During 1943 a raid on Hamburg produced one of the most devastating fires in

During 1943 a raid on hamburg produced one of the

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and the US forces by day. During 1943, a raid on Hamburg produced one of the most devastating fires in history. A firestorm was created in the city, and 40,000 people were killed. Only the raid on Dresden in 1945, the firebombing of Tokyo and the atomic bombs killed more people through a single attack. In addition to the direct damage caused by these attacks, large amounts of resources were diverted to air defense. The Balkans On October 28 1940, Italy invaded Greece but was unable to match the German's success in France. Not only did the Italians fail to conquer Greece, but the Greeks successfully counterattacked into Albania. This prompted German intervention, which also involved the invasion of Yugoslavia, where a pro-German coup had been defeated a few days earlier. British forces were dispatched from Egypt to Greece, but were comprehensively beaten. After the mainland was conquered, the Germans invaded Crete. Instead of an amphibious assault as expected, the Germans mounted a large airborne invasion. It suceeded, but the paratroops of the German army were so badly mauled in the process that an airborne operation was never again attempted by Germany during the war. Once the Balkans was secure, the largest land operation in history was launched, when Germany attacked the Soviet Union. The Eastern Front On June 22, 1941, the Germans launched a surprise invasion, code-named Operation Barbarossa, against their erstwhile Soviet allies. The early weeks of the invasion were devastating for the Soviet Army. Enormous numbers of Soviet troops were encircled in pockets and fell into German hands. However, it wasn't only German troops that went into the Soviet Union. Italian, Hungarian and Romanian troops were also involved in the campaign. Out of all the adversaries of the Allies, the situation of Finland was unique. Finland initially declared neutrality, however with German and Soviet troops on her soil, and well prepared for co-belligerence with Germany when the Soviet Union attacked on June 25. The following conflict from 1941-1944 is referred to as the Continuation War, i.e. the continuation of the Winter War. Operation Barbarossa suffered from several fundamental flaws. The most serious of these was the logistical situation of the attack. Ultimately it is logistics that determine what a military can do. The sheer vastness of the distances in the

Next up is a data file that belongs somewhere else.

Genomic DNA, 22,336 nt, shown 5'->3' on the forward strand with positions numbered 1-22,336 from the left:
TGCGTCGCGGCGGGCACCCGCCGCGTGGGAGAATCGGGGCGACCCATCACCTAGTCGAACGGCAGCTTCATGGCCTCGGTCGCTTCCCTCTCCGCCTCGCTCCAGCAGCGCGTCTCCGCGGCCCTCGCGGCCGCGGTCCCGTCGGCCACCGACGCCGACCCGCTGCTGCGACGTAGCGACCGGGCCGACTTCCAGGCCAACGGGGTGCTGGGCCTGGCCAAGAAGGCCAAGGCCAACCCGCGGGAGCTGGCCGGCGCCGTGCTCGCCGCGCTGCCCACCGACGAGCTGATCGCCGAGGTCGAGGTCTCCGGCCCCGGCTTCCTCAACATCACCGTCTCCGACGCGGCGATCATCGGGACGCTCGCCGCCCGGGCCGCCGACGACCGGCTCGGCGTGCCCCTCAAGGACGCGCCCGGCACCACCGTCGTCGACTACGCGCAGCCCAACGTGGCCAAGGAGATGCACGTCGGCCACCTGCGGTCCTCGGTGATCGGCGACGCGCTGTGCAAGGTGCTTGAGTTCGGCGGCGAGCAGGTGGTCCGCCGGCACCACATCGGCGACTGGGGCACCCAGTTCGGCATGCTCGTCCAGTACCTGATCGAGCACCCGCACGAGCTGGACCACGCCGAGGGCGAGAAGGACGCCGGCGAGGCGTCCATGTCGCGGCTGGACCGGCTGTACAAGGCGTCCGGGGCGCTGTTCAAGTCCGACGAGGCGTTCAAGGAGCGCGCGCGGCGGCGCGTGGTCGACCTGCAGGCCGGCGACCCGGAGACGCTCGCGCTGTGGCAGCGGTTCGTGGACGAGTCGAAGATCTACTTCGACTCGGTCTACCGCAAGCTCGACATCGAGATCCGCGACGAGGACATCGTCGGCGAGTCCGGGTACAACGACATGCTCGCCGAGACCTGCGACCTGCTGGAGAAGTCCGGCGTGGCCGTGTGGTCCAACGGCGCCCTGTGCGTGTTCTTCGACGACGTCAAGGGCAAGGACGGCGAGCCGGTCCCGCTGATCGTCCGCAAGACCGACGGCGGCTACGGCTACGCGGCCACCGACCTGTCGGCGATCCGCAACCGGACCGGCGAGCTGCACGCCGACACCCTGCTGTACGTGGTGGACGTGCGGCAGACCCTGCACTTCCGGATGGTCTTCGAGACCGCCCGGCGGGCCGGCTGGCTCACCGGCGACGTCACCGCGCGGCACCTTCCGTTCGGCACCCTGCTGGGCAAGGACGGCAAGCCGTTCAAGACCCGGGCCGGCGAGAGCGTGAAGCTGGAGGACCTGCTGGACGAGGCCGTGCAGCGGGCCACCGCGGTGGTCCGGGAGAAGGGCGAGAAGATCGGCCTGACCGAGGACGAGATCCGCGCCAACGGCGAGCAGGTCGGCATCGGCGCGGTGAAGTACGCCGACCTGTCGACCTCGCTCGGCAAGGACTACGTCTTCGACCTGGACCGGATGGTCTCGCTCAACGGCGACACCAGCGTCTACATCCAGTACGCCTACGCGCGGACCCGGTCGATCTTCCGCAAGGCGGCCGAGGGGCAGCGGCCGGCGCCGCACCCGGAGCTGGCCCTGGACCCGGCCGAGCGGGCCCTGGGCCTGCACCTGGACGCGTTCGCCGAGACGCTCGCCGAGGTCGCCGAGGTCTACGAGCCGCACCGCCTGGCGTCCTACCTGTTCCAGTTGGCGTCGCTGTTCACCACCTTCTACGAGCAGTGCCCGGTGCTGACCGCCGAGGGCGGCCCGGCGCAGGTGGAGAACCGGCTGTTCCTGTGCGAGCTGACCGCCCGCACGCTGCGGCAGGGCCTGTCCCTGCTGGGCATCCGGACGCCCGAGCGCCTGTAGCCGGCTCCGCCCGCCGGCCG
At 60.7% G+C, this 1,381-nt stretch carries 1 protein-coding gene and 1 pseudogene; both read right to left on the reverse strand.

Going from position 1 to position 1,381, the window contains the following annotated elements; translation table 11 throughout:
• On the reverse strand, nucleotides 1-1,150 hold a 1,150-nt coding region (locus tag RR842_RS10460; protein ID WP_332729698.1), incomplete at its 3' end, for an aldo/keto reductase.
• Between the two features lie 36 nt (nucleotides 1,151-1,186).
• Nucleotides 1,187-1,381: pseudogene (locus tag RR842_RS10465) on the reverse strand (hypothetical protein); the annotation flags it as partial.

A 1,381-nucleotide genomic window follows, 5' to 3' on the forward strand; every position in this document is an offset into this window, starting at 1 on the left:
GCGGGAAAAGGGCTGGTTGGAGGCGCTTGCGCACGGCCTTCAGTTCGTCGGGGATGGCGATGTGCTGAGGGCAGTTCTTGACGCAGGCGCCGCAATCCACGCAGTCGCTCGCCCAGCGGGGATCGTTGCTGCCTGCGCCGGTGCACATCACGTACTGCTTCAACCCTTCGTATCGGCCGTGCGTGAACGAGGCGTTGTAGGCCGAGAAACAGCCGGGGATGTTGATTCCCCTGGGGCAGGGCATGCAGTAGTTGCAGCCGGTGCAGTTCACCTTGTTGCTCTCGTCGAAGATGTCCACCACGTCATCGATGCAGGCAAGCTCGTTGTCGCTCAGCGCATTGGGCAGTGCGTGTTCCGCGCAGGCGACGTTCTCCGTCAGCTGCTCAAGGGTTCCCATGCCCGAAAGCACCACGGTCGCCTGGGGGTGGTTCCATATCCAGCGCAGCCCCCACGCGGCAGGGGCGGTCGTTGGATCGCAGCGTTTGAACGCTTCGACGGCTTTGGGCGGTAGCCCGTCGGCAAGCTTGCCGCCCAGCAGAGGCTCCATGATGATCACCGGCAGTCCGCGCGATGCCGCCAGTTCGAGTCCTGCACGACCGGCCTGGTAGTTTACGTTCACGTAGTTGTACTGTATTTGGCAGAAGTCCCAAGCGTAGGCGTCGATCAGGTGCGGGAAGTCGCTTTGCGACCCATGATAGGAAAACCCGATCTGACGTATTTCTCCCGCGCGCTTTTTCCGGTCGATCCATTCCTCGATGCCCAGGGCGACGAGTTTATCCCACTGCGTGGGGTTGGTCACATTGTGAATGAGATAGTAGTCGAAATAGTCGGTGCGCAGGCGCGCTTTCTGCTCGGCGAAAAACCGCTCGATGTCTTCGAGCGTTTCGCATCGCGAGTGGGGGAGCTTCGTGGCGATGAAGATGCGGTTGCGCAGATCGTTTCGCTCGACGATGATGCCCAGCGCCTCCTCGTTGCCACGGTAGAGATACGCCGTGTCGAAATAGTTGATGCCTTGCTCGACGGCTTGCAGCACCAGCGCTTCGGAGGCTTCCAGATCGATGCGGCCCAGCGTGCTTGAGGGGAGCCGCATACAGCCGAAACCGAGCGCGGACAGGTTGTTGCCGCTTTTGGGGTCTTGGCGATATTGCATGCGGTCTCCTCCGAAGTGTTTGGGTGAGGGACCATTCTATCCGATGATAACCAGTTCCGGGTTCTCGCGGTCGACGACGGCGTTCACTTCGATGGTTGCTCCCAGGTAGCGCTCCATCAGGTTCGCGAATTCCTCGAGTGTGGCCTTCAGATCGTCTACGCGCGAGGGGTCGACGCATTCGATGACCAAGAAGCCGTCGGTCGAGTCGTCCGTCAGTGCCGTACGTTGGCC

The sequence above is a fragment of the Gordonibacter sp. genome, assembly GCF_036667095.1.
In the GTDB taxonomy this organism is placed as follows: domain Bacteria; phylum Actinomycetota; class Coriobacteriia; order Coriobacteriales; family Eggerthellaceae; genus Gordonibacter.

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Soviet Union meant that the Germans could only advance so far before outrunning their supply chains. By the time the German attack froze to a halt before Moscow on December 5, 1941, it literally could not go any further. There simply were not enough supplies reaching the front to conduct proper defensive operations, let alone a proper offense. The timetable that Barbarossa was planned to assumed that the Soviets would collapse before the Russian winter hit. The failure of that to happen also fatally affected German plans.
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